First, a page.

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Dhlamini and Others v Filta-Matix (Pty) Ltd (J 248/99)  ZALC 2 (1 January 1999)
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IN THE LABOUR COURT OF SOUTH AFRICA
HELD AT JOHANNESBURG
CASE NO:J 248/99
In the matter between:
A DHLAMINI AND 27 OTHERS Applicant
FILTA-MATIX (PTY) LTD Respondent
 The respondent in this matter, Filta-Matix (Pty) Ltd, prays for a costs order against the applicants in this matter, Andries Dhlamini and 27 others, on the basis that their urgent application (withdrawn earlier today) was misconcieved and fatally defective.
 It is clear that the application was brought on the understanding that the applicants were being unlawfully locked-out by the respondent and that this formed the essence of the relief claimed in terms of the notice of motion (although other forms of relief that is clearly not applicable or not suitable was also prayed for). Had there been an unlawful lock-out, the applicants could have claimed relief in terms of section 68 of the Labour Relations Act 66 of 1995 (“the Act”).
 It is clear that the applicants were initially under the impression that the actions of the respondent constituted an unlawful lock-out. However, the facts, as it appears from the respondent’s answering affidavit, show that they were, in fact, dismissed and were not being locked-out.
 When I consider whether to grant an order as to costs in terms of section 162 of the Act, in the interests also of fairness, the question is, first, whether the application was misconceived or frivolous based on the facts known to the applicants at the time when the application was lodged and, second, if the respondent incurred costs as a result thereof.
 It would appear from the papers before the court that the applicants were informed by the respondent on 18 January 1999, when they reported for duty, that they had been dismissed and that letters in this regard had been sent to them by registered post. The allegation
is also made that copies of the letters were offered to them.
 However, I am not persuaded that the representative of the applicants, the Consolidated General Industries Workers Union of South Africa, who acted on their behalf and was also instrumental in compiling the application before the court, in acting on their behalf did so with the full knowledge of these facts. I say this because of a letter contained at page 22 of the documents before the Court.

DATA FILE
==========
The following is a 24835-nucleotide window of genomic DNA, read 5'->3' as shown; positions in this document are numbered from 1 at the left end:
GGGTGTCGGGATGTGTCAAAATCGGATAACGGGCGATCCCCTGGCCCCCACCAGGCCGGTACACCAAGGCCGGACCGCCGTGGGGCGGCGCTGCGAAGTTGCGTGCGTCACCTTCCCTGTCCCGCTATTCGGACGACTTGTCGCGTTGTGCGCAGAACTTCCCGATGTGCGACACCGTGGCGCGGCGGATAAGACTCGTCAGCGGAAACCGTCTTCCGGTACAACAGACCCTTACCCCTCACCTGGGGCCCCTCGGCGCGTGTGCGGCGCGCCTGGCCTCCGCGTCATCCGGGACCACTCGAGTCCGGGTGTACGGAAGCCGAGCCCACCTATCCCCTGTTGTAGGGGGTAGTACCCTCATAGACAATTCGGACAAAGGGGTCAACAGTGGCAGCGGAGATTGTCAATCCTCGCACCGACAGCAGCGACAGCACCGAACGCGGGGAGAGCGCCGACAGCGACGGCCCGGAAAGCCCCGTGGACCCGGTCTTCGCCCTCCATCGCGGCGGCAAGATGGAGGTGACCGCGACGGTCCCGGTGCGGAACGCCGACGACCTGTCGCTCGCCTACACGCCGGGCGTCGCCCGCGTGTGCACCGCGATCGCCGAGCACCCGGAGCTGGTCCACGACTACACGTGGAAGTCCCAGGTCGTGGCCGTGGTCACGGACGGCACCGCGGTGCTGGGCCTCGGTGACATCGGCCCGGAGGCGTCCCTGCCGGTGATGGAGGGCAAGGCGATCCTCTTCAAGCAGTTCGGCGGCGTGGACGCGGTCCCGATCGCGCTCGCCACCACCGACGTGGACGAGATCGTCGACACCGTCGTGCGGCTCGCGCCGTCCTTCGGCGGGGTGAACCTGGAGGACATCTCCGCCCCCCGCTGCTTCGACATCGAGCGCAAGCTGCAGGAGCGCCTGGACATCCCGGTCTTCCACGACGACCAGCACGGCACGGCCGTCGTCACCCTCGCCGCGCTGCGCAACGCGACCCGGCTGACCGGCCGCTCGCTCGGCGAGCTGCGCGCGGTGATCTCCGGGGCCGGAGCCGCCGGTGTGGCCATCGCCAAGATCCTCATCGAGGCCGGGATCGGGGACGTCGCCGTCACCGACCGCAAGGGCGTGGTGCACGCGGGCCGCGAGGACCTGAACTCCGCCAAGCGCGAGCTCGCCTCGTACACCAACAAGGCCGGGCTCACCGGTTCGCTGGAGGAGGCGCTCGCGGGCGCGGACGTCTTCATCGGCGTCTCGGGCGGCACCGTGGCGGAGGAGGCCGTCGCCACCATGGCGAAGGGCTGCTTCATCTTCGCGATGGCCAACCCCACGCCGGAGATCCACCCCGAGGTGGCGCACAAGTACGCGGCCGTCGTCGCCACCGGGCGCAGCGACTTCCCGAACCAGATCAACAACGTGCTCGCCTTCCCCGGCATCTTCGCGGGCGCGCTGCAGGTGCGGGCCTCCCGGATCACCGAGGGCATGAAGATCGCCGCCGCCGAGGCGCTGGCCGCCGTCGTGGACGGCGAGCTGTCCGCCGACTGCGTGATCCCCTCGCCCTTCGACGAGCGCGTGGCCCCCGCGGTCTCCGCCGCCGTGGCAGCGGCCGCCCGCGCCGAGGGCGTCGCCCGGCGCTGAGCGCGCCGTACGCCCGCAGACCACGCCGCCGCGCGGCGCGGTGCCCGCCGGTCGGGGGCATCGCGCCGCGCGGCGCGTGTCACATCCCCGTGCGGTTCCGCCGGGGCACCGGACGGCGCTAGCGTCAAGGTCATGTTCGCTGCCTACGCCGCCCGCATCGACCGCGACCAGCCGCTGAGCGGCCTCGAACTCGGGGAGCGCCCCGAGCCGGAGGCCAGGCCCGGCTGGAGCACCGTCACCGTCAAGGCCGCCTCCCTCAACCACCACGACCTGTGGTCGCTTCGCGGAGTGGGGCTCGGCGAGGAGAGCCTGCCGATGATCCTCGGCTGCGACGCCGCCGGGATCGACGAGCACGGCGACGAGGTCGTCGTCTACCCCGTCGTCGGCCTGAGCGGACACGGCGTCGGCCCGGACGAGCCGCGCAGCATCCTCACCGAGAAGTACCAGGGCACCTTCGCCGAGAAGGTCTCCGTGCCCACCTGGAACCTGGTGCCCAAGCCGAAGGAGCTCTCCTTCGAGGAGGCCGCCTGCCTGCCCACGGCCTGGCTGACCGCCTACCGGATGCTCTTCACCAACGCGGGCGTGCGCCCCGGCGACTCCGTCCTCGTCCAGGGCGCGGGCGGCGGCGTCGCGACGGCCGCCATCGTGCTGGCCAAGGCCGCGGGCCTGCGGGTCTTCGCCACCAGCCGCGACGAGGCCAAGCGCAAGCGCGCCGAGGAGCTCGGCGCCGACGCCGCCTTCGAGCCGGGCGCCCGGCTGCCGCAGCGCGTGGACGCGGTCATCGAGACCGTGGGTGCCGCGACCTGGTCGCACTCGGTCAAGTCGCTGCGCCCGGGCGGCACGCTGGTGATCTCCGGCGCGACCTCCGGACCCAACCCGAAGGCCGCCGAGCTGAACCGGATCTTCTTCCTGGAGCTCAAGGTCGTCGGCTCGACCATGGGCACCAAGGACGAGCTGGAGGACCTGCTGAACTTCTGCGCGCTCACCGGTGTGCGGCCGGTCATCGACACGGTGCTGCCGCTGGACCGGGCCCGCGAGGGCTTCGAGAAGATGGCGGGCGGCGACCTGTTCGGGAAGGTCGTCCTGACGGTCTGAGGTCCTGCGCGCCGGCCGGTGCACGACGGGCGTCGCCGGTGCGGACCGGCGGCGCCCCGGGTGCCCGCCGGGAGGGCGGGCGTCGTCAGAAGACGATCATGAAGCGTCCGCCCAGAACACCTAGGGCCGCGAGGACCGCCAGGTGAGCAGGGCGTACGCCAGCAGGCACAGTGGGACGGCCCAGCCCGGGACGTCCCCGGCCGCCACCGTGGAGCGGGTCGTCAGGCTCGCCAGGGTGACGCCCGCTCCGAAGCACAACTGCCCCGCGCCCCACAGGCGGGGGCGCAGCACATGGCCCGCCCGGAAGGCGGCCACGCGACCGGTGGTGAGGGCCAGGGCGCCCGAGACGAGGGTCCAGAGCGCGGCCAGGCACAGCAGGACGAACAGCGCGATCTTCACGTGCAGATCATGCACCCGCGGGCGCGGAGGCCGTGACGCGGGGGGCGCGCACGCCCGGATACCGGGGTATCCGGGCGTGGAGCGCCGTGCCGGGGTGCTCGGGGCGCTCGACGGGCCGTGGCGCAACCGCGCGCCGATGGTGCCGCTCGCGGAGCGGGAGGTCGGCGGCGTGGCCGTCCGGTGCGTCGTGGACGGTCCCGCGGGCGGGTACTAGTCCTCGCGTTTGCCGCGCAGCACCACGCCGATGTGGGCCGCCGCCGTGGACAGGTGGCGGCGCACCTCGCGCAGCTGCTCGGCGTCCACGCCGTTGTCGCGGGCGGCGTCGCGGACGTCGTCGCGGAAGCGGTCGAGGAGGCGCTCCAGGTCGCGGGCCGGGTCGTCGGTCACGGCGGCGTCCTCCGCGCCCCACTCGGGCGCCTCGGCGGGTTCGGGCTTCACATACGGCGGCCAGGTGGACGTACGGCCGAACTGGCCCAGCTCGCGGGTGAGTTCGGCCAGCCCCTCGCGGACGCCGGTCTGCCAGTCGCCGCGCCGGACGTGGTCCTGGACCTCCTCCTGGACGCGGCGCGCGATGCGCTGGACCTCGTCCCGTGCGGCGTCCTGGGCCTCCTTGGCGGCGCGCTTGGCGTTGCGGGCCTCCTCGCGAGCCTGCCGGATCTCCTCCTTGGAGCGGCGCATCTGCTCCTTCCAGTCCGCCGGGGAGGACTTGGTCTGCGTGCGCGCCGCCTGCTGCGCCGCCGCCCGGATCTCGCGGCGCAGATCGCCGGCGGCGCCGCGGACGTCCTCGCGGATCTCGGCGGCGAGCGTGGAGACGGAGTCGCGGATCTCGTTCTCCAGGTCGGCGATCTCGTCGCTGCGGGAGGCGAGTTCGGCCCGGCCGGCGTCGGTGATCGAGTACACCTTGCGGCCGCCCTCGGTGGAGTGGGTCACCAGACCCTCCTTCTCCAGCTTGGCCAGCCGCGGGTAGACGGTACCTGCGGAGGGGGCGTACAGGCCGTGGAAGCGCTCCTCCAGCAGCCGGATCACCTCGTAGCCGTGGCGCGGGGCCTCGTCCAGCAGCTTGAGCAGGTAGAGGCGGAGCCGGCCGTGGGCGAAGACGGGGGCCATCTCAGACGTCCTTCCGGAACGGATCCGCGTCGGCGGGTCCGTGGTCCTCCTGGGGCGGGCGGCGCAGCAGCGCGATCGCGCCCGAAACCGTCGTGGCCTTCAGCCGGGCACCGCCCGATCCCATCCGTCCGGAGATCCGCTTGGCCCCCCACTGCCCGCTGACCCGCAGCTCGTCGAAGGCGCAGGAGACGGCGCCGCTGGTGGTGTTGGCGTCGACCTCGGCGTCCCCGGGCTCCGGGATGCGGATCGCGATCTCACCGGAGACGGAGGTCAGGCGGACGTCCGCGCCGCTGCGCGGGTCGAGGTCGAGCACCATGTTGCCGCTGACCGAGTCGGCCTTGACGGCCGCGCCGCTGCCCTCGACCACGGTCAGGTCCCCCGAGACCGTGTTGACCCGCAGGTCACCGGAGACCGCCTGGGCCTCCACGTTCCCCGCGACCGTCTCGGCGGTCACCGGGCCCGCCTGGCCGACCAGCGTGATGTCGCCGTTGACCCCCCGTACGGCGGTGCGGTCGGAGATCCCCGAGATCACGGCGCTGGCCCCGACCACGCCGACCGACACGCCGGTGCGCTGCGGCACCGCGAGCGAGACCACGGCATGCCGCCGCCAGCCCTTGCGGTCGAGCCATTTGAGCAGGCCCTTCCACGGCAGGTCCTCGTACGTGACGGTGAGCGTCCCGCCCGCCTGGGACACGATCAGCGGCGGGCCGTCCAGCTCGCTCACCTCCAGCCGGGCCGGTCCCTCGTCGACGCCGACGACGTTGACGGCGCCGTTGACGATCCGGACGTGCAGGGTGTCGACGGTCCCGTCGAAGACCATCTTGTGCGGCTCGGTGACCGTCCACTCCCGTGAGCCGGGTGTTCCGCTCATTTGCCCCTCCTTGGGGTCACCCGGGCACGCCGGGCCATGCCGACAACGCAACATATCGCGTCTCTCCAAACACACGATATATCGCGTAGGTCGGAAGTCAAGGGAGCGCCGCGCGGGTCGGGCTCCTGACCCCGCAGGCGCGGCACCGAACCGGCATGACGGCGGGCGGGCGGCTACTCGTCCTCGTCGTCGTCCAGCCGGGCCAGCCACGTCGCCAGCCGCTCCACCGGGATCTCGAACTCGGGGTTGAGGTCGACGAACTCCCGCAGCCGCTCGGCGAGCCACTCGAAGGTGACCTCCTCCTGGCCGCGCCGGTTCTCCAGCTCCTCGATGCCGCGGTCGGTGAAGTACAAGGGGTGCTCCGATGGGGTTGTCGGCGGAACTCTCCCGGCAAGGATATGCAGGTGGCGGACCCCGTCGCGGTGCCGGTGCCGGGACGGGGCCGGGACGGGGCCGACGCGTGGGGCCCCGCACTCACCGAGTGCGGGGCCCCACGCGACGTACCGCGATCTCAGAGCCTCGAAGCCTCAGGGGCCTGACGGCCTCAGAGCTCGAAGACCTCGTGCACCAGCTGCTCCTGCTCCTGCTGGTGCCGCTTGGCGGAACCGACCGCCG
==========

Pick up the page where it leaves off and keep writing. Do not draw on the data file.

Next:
This is a letter dated 18 January 1999 and it appears to be common cause that it was received by the respondent before the respondent compiled its answering affidavit in this matter.
 This letter is dated the 18 January 1999, that is, the day on which the applicants were allegedly informed that they were dismissed:
“Re lock-out to our members
We are very much concerned about your actions against our members in your establishment since last year immediately after joining the union. Your attitude towards our union is totally unacceptable to us we have received a report that you have locked-out our members out of your premises after they returned from leave today and you told them that their jobs have been taken over by new employees. What does this actually mean? Bear in mind that this is regarded by myself as an unprotected lock-out and we shall apply to the Labour Court for an interdict. We expect for your answer today, the 18th January 1999 for an urgent meeting to address this problem in an amicable way as possible” (emphasis supplied).
 It is clear that the union was acting on behalf of its members, the applicants before the Court, when writing this letter and when taking the decision whether to bring this application for an interdict. The union sought information as to whether the employees, that is, the applicants, were being locked-out.
 In my view, the respondent should have supplied the necessary information to the union as it was now made aware of the fact that an interdict would be sought against it on the basis of an alleged unprotected lock-out. It was namely a very simple task for the respondent to immediately answer this request for information from the union by stating that the applicants were indeed dismissed and that copies of their dismissal letters could be obtained from the respondent.
 This crucial information, however, was not supplied to the union as there is no evidence before me that the respondent ever answered this letter by the union. Instead, the respondent chose to wait until it compiled and served its answering affidavit to supply the required information.
 It would appear therefore that the contention of Mr Ramogale on behalf of the union today in Court is correct, to the effect that the first time that the union received this information about the dismissals was when the answering affidavit was delivered.
 Taking into account this fact I do not regard it as fair to make a costs order either against the union-representative of the applicants before the court or against the applicants individually for the costs incurred by the respondent in opposing this application and in filing an answering affidavit.
 In the event, I make no order as to costs.
JUDGE OF THE LABOUR COURT OF SOUTH AFRICA
ON BEHALF OF THE APPLICANTS : MR B RAMOGALE
Instructed by : Consolidated General Industries Workers Union of South Africa
ON BEHALF OF THE RESPONDENT : ADV P KENNEDY
Instructed by : Nam-Ford Attorneys
DATE OF HEARING : 22 JANUARY 1999
DATE OF JUDGMENT : EX TEMPORE (edited version)
This judgment is available on the internet at http://www.law.wits.ac.za.